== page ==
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Revolution and Evolution


Edited By John Strachan and Alison O'Malley-Younger

The essays in this collection all revolve around the notion of change in Ireland, whether by revolution or by evolution. Developments in the shared histories of Ireland and Great Britain are an important theme throughout the book. The volume begins by examining two remarkable Irishmen on the make in Georgian London: the boxing historian Pierce Egan and the extraordinary Charles Macklin, eighteenth-century actor, playwright and manslaughterer. The focus then moves to aspects of Hibernian influence and the presence of the Irish Diaspora in Great Britain from the medieval period up to the late nineteenth- and early twentieth-century celebrations of St Patrick’s Day in Manchester. The book also considers the very different attitudes to the British Empire evident in the career of the 1916 rebel Sir Roger Casement and the Victorian philologist and colonial servant Whitley Stokes. Further essays look at writings by Scottish Marxists on the state of Ireland in the 1920s and the pronouncements on the Troubles by John Lennon and Paul McCartney.
The book also examines change in the culture of the island of Ireland, from the development of the Irish historical novel in the nineteenth century, to ecology in contemporary Irish women’s poetry, to the present state of the Roman Catholic Church in Ireland. Contemporary Irish authors examined include Roddy Doyle, Joseph O’Connor and Martin McDonagh.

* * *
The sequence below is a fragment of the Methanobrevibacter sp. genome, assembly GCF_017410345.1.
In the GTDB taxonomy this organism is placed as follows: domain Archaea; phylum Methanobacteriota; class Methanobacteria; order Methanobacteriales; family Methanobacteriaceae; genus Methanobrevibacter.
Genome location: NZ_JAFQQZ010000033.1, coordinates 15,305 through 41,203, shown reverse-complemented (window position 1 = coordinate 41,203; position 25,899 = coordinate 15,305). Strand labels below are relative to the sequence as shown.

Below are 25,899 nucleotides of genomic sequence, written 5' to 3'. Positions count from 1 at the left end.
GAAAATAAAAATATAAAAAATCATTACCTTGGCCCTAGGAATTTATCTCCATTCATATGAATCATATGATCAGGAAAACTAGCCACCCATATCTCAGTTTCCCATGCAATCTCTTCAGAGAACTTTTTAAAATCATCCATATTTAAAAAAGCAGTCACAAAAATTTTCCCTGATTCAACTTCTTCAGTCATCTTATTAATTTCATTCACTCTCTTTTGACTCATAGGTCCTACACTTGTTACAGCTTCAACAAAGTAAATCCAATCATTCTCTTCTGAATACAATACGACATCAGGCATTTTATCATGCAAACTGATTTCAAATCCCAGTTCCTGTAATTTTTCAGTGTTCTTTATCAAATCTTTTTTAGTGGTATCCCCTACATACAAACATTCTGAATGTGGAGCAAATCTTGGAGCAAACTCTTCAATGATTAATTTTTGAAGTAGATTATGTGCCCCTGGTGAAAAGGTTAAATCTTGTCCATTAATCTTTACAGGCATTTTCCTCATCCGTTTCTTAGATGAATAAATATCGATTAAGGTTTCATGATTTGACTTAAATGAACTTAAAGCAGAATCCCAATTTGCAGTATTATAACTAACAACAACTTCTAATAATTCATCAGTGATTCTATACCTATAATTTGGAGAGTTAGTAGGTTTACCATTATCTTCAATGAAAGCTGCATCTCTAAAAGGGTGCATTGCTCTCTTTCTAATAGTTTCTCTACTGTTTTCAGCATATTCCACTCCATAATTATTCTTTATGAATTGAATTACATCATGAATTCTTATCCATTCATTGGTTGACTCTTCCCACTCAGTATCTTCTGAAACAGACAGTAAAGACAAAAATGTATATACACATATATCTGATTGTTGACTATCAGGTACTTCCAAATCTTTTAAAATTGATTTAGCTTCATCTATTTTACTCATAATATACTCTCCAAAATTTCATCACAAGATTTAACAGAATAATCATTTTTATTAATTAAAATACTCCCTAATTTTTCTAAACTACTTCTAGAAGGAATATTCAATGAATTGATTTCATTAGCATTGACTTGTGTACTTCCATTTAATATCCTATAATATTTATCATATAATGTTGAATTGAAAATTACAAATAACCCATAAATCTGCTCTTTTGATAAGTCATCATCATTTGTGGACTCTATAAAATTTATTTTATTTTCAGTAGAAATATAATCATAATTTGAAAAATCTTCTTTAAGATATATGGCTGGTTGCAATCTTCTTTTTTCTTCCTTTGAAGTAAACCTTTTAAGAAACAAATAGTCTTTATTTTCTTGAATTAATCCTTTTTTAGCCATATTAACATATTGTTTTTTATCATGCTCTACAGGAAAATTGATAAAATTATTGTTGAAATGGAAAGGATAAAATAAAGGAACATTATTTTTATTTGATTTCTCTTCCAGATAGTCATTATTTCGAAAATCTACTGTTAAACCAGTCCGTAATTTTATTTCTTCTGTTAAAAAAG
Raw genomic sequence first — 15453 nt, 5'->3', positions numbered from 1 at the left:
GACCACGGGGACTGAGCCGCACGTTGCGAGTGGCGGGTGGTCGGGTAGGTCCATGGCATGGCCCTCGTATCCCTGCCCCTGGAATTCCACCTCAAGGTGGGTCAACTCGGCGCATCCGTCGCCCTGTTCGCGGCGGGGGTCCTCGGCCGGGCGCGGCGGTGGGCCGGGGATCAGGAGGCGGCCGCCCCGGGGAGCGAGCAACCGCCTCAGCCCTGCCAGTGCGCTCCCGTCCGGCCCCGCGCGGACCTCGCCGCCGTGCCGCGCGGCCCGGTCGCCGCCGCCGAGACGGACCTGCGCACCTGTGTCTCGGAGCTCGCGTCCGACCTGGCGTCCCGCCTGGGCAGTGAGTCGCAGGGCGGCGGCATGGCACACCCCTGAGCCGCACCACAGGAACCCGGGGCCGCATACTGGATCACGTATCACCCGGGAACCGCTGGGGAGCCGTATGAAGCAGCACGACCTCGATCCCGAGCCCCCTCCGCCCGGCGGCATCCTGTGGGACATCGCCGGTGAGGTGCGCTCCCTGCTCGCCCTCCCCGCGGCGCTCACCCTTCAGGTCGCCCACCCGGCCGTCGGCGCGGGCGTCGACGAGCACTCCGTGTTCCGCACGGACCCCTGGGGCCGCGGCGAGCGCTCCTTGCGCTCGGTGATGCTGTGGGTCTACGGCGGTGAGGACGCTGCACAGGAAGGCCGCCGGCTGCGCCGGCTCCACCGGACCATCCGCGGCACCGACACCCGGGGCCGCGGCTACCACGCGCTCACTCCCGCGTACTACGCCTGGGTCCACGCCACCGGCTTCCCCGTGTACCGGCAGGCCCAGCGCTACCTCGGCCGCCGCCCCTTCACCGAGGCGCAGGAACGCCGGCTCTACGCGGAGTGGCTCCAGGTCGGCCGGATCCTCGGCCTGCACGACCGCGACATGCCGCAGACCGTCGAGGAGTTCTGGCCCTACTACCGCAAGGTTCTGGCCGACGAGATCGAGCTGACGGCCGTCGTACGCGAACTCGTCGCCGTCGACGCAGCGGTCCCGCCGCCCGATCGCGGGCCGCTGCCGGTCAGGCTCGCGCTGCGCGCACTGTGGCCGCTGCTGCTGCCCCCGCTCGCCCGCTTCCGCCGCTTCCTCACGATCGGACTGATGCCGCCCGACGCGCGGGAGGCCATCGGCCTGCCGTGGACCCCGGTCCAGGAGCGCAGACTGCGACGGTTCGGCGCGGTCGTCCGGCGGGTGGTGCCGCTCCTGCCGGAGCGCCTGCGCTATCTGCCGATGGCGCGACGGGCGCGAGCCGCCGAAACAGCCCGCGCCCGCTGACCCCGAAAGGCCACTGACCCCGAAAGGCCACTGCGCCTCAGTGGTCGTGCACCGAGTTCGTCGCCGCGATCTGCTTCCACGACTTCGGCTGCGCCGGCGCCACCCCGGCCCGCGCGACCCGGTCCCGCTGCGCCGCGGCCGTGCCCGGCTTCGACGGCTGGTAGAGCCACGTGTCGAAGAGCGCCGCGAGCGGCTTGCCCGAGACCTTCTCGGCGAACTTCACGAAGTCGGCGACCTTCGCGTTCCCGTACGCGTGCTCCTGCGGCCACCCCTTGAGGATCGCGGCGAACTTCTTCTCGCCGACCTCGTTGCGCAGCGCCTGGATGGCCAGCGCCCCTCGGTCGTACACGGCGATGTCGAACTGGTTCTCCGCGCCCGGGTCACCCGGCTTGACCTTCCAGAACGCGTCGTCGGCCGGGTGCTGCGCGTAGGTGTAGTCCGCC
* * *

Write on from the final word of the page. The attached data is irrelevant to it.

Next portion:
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‘Oh Horrible! An Irish Man’: Macklin, Friel and the Politics of Mimicry ALISON O’MALLEY-YOUNGER 37


‘Oh Horrible! An Irish Man’: Macklin, Friel and the Politics of Mimicry Alison O’Malley-Younger IRISH, THE: A mythical folk. There is no single bunch of people called the Irish. Instead there are the Gaelic-Irish, Norman Irish, Anglo-Irish, Scots Irish, Danish-Irish, and nowadays a sprinkling of Chinese-Irish too. — Terry Eagleton, 2002 Nation or Notion? In his tongue-in-cheek dictionary The Truth About The Irish (2002), Terry Eagleton raises a highly pertinent and valid question relating to current debates on identity politics and postcolonialism in Ireland: ‘what (if it is anything) is “Irishness”?’ Is it possible to posit a cultural or national identity for a nation which Eagleton describes as a ‘mythical memory … an imaginary terrain, a museum, a fantasy, a consoling fiction, a country of the mind’? (Eagleton, 2002: 106) Northern Ireland, again according to Eagleton, is: The hottest Irish potato of all. Even calling it Northern Ireland is politically debat- able. Unionists would be happy enough with the name, but nationalists would prefer something like, ‘the six counties’. Don’t talk to Unionists about ‘Britain and Northern Ireland’, since for them Northern Ireland is part of Britain. Similarly don’t talk to Irish Nationalists about the ‘mainland’, meaning Britain, since for them Ireland is the ‘mainland’. (Eagleton, 2002: 128) 38 Alison O’Malley-Younger How, then, does one begin to apply a postcolonial theory to a ‘mythical memory’, or even more problematically to ‘the hottest Irish potato of all’, the much-debated North, wherein what can euphemistically be described as ‘differences of opinion’ are endemic...

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